Quang Ninh province authorities have lifted the ban on kayaking trips on Halong Bay after the city’s authorities faced huge opposition from travel firms that feature boat trips.
Local media reported that the ban of kayak service on Halong Bay came into effect, 1 April, prompting protests from travel firms.
Tour operators complained that they were given just three days notice before the ban took effect, leaving them little time to make changes to their scheduled tours.
Most of them featured a kayak trip as part of the tour options for their overseas guests.
They complained that authorities were too hasty. They should have given more time to evaluate and target companies that were illegal rather than a blanket on all companies. Most visitors to Halong Bay want to experience a kayak trip.
According to the Halong City People’s Committee, kayak sightseeing during overnight boat cruises on Halong Bay have increased sharply.
They also claimed tour companies were charging too much and that cruise boat crews were leading kayak tours, raising concerns aboard safety on unattended boats.
There are a total of 1,400 kayaks available with 1,000 of the kayaks carried on tour boats, the report said. Halong Bay is the most popular sightseeing destination in northern Vietnam and was recognized as a UNESCO World Heritage site in 1994. It is also one of the world’s New 7 Wonders of Nature designated in April 2012 by New Open World Corporation, an associate of the New Seven Wonders Foundation.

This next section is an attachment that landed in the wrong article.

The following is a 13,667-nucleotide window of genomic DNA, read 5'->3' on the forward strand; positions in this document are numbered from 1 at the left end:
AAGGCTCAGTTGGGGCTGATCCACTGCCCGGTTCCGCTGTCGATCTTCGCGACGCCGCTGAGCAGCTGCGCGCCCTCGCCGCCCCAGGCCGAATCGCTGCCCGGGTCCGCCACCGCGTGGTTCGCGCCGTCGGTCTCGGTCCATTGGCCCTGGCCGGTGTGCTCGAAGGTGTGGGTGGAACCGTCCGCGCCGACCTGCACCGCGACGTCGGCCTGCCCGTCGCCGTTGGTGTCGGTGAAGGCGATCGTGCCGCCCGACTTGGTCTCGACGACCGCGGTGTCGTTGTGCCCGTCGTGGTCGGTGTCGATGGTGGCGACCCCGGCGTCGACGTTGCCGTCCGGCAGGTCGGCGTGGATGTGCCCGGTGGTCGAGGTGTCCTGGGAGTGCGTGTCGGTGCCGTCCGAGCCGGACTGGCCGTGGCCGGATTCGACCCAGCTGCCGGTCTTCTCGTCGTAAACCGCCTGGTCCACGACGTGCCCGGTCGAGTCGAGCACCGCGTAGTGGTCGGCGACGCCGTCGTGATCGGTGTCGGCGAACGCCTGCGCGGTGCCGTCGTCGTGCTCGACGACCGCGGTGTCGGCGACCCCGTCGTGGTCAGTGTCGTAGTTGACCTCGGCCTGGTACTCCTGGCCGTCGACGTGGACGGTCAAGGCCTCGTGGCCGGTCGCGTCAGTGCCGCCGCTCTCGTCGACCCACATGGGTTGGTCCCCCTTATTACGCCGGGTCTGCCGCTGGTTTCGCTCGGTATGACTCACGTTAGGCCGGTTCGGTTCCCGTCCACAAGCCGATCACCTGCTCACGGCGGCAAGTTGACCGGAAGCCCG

Halong Bay is one of the world’s best places to go sea kayaking according to Wanderlust UK Magazine. “Kayaking in Vietnam you’ll not only witness extraordinary scenery, but gain an intimate insight into the country’s coastal communities – meeting and dealing with local fishermen who will be only too happy to supply you with your evening meal.
Where to kayak: The premier sea kayaking location in Vietnam (and perhaps the whole of Asia) is Halong Bay, a UNESCO World Heritage Site peppered with 1,600 islands – many of which have enticing sea caves, tunnels and mangroves. The Mekong Delta, meanwhile, offers easy paddling through myriad channels and a chance to join the ebb and flow of life at floating markets and villages.”